Before starting a NGS experiment, the sequencing depth has to be determined, which is roughly defined as the number of reads of a given region of the genome in an experiment. In general, the required sequencing depth will be based on the type of study, the expression levels, the size of the reference genome, the published literature, and the best practices defined by the scientific community.
The sequencing depth directly affects the reproducibility of variant detection: the higher the number of aligned sequence reads, the higher the confidence of which a base is called at a particular position. This is regardless of whether the base called is the same as the reference base or is mutated. In other words, individual sequencing error reads are statistically irrelevant when they are outnumbered by correct reads. The deeper the sequencing, the more robust your results will be. However, this comes with a price. Therefore, estimating the number of reads you require helps you to reduce the costs of your experiment.
Increasing the coverage has different consequences for different techniques:
Increasing the coverage leads to more well-defined peaks, increased manifold estimation/clustering, and less sparsity of the single cell data. Basically, you pick up the genes of interest in more of the individual cells.
Increasing the coverage reduces allelic dropout, resulting in a higher chance of capturing both alleles. Additionally, it’s possible to detect smaller sized copy number aberrations.
Choosing the right sequencing depth is a trade-off between the sequencing costs, the complexity of the library (i.e. the number of unique sequences present in the library) and the required sequencing depth to enable statistically significant biological conclusions. Sequencing more reads will generally increase both the power of your assay and the chances of covering rare events.
In the case of sequencing at shallow depth, almost all reads will be unique, i.e. the exact same read sequence will be seen only once. In the case of sequencing at greater depth, it is possible that some reads are being encountered more frequently due to amplification biases or other reasons. We identify these duplicate reads with UMIs (Unique Molecular Identifiers) incorporated in the library. As an example, when sequencing at a shallow depth would recover 0.9 unique reads for every sequenced read, at medium sequencing depth more reads would be seen multiple times and only 0.5 unique molecules would be recovered. If one would sequence such a library even deeper, perhaps only 0.1 unique molecules per read would be recovered, meaning that 90% of sequencing reads (and thus costs) would be wasted. It now depends on the whole experimental design to make the best decision. Sometimes sequencing at low depth will be sufficient (e.g. CNV calling scNlaIII/Karyo-seq libraries) while in other cases more depth may be needed and the sequencing costs may be a limit to the number of cells sequenced (e.g. SNV calling complex scNlaIII/Karyo-seq libraries). For relatively low complexity libraries it may often be better to sequence them at lower depth (to avoid wasting sequencing on duplicate reads) but sequence more cells, especially if these cells are clustered in later analysis because each read in a single cell than also adds information on all cells in that cluster. Finally, there may be cases where library complexity is unusually low or not sufficient for the experimental design and new, more complex libraries should be made.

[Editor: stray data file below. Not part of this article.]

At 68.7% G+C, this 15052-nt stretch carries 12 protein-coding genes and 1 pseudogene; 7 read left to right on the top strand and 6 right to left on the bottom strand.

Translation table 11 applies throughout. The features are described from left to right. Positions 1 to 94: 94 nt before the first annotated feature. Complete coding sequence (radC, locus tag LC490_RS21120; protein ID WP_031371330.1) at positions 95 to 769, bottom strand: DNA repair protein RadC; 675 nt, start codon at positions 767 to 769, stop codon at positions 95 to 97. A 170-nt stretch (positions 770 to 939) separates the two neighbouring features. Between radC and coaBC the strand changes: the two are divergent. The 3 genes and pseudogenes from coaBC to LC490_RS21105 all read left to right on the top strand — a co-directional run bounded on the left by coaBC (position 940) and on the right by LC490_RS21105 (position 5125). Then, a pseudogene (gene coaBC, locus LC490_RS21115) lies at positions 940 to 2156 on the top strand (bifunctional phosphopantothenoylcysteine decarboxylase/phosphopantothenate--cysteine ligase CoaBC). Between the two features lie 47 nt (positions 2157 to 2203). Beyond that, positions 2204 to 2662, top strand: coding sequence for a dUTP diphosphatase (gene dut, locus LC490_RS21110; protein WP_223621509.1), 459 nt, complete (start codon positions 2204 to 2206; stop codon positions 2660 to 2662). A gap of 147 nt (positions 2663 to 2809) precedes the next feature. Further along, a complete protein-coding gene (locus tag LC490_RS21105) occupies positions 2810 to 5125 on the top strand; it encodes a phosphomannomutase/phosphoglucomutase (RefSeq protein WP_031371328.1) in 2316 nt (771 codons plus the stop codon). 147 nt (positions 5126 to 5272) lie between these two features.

We recommend to initially sequence shallow as we can always re-sequence your samples.
One could use the following simple formula to get a rough idea of the required sequencing depth:
Number of required reads = ( desired coverage * expected size of the genome * # expected cells ) / read length
- desired coverage
Ideally, the coverage for DNA-seq experiments is 30x. This means every nucleotide in your reconstructed sequence is covered by 30 sequencing reads on average. For scDNA-seq this would be very costly and for many types of experiments (like karyotyping) not even necessary. Usually the coverage will be between 0.005-0.1x.
- expected size of the genome
This is dependent on your cell type and the technique you are using. When performing scNlaIII/scKaryo-seq, this relates to the total size of the genome of the processed cells. With scChIC-seq, researchers look at genomic regions related to a certain histone mark. Therefore, it depends on the abundance of this particular mark and again the size of the genome.
- # expected cells
As most of our services are plate-based, one would expect to have 376 cells (384 – 8 empty wells as control) per plate. In practice, not all cells will be of good quality and some cells will drop out because of technical artefacts. We aim to get at least 3/4 of a plate of good cells.
- read length
This variable is dependent on the sequencing platform. By default, we use the Illumina Nextseq2000 P2 2×100 bp platform, so the read length is 100.
When using the Tapestri platform of MissionBio, it is recommended to use the following formula (typical coverage in this case would be 60-80x):
Number of required reads = desired coverage * # amplicons * # expected cells